8. Can you let us in on what was your greatest success, or your greatest failure in the investing world?
Mark: Enbridge (ENB) was one of my earliest and biggest individual stock purchases. I recall I started buying it in December 2008. You can read about that here.
Even with ENB stock price falling in recent months, our total return on this stock remains close to 100%.
Other stocks that have done well in our portfolio include Johnson & Johnson (JNJ). Total return is over 100% on this stock over years of investing as well.
I purchased those stocks based on many factors/metrics I already wrote about above including their steady dividend histories. I have no plans to sell any of these companies anytime soon.
I’ve also held the low-cost Vanguard ETF (VYM) for many years. I own that ETF for diversification, for dividend income, and for price appreciation. In the last five years or so that I’ve owned it, it has returned close to 12%.
Dan: **Enbridge is a very interesting stock, and we have decided to include it on our 7 stocks to watch as its falling price is making it very very enticing**
9. After retirement, what are your plans with your income portfolio? Do you plan to earn enough to strictly live off of dividend income? Have you ever considered other investment vehicles like bonds as you move closer to retirement?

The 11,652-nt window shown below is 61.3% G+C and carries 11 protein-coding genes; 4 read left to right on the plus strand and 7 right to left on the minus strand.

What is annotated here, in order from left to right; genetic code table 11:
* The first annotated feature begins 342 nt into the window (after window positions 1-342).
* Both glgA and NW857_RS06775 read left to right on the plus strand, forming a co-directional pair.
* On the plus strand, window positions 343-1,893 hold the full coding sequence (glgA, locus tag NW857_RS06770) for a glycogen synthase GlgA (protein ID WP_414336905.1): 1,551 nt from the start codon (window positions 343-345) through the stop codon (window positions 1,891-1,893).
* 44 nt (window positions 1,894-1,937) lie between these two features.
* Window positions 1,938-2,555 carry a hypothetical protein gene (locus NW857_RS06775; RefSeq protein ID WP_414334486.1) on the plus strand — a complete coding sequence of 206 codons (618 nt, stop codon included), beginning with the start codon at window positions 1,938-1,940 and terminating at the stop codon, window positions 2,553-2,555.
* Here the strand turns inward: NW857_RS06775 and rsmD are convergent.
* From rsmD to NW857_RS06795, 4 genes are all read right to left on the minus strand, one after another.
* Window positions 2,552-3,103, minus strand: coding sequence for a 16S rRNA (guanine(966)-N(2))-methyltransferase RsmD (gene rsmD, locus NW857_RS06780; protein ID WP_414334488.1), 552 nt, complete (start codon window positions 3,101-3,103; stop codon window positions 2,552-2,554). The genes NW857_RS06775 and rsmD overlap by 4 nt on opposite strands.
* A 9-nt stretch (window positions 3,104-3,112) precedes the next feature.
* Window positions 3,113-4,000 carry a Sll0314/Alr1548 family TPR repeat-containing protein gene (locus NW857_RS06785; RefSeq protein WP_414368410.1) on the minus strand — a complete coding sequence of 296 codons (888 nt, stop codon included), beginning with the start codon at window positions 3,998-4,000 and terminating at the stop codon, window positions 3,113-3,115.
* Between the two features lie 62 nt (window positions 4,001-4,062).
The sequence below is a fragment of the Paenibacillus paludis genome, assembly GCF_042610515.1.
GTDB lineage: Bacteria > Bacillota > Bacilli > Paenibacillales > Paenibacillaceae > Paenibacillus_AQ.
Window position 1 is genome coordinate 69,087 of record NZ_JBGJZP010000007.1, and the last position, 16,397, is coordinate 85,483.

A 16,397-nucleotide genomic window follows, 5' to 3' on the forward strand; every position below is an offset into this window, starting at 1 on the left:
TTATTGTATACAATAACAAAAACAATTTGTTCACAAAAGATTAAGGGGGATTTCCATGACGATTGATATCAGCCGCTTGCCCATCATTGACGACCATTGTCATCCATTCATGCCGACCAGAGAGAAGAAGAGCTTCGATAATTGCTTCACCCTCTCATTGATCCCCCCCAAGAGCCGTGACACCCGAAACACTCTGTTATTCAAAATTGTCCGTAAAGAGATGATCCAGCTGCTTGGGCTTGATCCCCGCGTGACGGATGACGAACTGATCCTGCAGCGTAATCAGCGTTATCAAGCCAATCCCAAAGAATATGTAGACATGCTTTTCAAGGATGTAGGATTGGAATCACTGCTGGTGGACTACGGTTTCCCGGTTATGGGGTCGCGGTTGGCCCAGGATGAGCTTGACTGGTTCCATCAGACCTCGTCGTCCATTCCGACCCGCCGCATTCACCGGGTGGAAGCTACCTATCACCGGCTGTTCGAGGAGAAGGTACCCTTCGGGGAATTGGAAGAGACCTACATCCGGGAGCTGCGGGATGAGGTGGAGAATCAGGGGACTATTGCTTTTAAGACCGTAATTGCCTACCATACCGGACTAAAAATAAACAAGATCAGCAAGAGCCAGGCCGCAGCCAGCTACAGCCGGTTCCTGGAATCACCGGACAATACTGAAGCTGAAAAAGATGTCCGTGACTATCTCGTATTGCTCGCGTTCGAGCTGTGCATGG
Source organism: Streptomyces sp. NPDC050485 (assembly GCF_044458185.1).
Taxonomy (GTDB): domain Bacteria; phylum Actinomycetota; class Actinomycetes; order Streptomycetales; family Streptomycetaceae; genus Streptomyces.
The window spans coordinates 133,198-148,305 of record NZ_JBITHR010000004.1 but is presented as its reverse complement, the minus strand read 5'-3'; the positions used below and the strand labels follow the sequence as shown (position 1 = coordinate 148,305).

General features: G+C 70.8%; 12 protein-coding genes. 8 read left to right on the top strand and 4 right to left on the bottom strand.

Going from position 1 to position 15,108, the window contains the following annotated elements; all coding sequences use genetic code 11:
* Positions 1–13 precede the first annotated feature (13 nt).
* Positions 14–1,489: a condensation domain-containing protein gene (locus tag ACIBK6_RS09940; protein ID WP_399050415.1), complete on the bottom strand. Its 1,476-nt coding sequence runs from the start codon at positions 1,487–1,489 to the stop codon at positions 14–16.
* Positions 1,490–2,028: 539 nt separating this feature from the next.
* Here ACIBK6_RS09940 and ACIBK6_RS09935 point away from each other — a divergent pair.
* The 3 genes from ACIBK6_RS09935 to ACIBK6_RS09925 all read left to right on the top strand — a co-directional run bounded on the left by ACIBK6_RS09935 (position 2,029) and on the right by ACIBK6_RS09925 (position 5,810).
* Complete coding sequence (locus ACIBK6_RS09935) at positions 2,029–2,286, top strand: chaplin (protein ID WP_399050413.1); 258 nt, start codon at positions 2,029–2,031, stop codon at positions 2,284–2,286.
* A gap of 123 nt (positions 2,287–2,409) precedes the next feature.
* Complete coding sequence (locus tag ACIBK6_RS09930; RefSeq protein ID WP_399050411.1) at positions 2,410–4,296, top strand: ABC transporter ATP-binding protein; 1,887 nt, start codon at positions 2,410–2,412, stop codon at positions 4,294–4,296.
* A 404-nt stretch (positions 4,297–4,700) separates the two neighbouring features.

Mark: We do have a goal to “live off dividends” but it’s more of a saving and investing mindset right now.
Eventually, we will start drawing down the capital. There is no point being a wealthy guy in the graveyard.
If things go well for us financially, I could see us owning our desired million-dollar portfolio within the next 5-10 years. As long as we’re debt-free around the same time, we will be able to stop full-time work, work as we please, and live off the income churned out by our investments. We figure the income to be earned from owning a million-dollar stock and ETF portfolio should be enough to cover all day-to-day living expenses.
In addition to that portfolio, we have some small workplace pensions to look forward to. At the time of this interview with you, we expect those pensions (combined) should pay us about $40,000 per year. We expect to start drawing on those pensions in our late-50s and early 60s. We consider those workplace pensions a “big bond” per se so we don’t intend to hold too much fixed income in retirement beyond a year or so in cash.
10. If you could offer a piece of advice to a person wanting to learn about investing, what would it be?
Mark: Educate yourself. Knowledge can be power. This doesn’t imply you need to invest on your own like I do, do your own taxes, manage your own estate planning and other stuff but it does mean you can make the best financial decisions for you and your family. How is that for empowerment?
Good luck to all readers and subscribe to my site if you haven’t done so already. It would be great to interact with you.